When you need more control over a process than simple on/off valves provide, proportional products offer an easy way to achieve that precision. Proportional regulators, sometimes called I to P or E to P valves, offer end-users a simple and reliable way to convert a control signal to a pressure. These regulators are ubiquitous in applications where tight pneumatic control is a must.
While some of these are used right out of the box with no configuration, others are tuned to perform in specific ways. For this reason, proportional regulators often get a reputation for being “more art than science” and the tuning process can seem daunting.
When Should You Tune?
For simple applications where a manual regulator is being replaced by an electronic one, being field-adjustable isn’t a priority. Often, these design changes are made to eliminate human error and customers are OK with a product that isn’t customizable because precise, repeatable, output is what matters most. Something like an ED02 or ED05 series offers great value and a “plug and play” installation process.
For customers looking to customize the response of a product, field-tunable regulators are necessary. Adjustments such as changing the output range, changing the way the unit interprets the setpoint, and changing the feedback skip the lengthy process of reprogramming a PLC.
What are the Benefits of a Software Connection?
Consider an example where a customer controls the pressure of a process using an HMI but after installing a new interface, the regulator won’t respond to changes in the setpoint. By using the Data Acquisition Software, or DAS, the customer plugs into the regulator and sees that the setpoint isn’t being received in the first place. That leads them to look at the terminal strip on the back of the HMI and they discover that the setpoint and feedback wires had been swapped. Being able to look into the valve’s controller allows troubleshooting times to be cut down, which is critical when customers face potential shutdowns.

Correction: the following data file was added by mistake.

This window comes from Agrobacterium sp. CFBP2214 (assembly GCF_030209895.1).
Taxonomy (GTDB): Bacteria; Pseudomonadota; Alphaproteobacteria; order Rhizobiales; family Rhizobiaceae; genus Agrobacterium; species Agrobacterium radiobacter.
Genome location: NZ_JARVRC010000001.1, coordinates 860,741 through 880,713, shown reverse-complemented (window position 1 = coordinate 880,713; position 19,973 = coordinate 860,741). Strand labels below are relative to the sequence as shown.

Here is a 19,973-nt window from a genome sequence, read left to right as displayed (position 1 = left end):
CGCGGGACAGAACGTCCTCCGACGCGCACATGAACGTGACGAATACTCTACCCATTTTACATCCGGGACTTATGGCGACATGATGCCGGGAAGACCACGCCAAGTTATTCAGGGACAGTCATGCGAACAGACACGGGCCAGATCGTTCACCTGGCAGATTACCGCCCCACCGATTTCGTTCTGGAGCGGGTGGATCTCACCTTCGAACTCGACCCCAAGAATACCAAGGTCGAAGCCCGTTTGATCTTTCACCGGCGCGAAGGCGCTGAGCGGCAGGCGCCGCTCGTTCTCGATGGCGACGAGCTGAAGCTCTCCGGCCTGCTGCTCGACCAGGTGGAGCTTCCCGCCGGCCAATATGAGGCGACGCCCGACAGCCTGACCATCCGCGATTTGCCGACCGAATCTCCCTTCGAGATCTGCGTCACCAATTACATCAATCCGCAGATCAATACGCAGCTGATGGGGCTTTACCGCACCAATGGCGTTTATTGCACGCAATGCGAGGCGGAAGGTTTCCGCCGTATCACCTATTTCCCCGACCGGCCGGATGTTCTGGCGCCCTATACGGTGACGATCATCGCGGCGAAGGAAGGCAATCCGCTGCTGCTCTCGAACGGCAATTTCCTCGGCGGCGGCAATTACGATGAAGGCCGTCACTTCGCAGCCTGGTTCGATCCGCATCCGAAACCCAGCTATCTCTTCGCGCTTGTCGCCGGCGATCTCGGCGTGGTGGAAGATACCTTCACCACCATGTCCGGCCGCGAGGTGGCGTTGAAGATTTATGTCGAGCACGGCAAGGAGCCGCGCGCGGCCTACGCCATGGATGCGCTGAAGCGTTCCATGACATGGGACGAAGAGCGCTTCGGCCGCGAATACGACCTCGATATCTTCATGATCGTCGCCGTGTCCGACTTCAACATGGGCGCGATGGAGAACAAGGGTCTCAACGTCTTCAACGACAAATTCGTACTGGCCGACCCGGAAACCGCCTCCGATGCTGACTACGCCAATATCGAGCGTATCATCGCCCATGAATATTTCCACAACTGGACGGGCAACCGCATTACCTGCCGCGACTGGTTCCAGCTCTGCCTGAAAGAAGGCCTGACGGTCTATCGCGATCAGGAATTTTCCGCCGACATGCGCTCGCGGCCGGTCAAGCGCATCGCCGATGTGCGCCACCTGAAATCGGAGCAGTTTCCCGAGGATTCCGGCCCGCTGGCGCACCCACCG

Being able to make adjustments digitally makes it easy to rapidly test solutions and eliminates the variability that comes with mechanical adjustments such as set screws or variable resistors.
The DAS software used by the Sentronic series of regulators provides key functions for tuning. The real-time scope, allows users to quickly troubleshoot behavior. This shows setpoint and output pressure, as well as the behavior of the onboard PID controller.
DAS also allows quick parameter changes on the fly. Users are able to easily invert the setpoint signal, make changes to the span and offset, and switch between Current and Voltage control. More advanced PID settings, which affect how responsive the controller is, are also adjustable. Once a set of parameters has been generated, they can be saved and loaded onto other units in a couple of mouse clicks for easy deployment and maintenance.
One final use for the DAS software is setting up a cascade control loop (sometimes called dual-loop). This allows a Sentronic series regulator to take in feedback from a downstream sensor and close a control loop around it. While a cascade control always requires tuning the PID, it is a powerful tool for applications such as controlling the force output of an actuator based on feedback from a load cell or positioning a pneumatic cylinder based on feedback from a position sensor.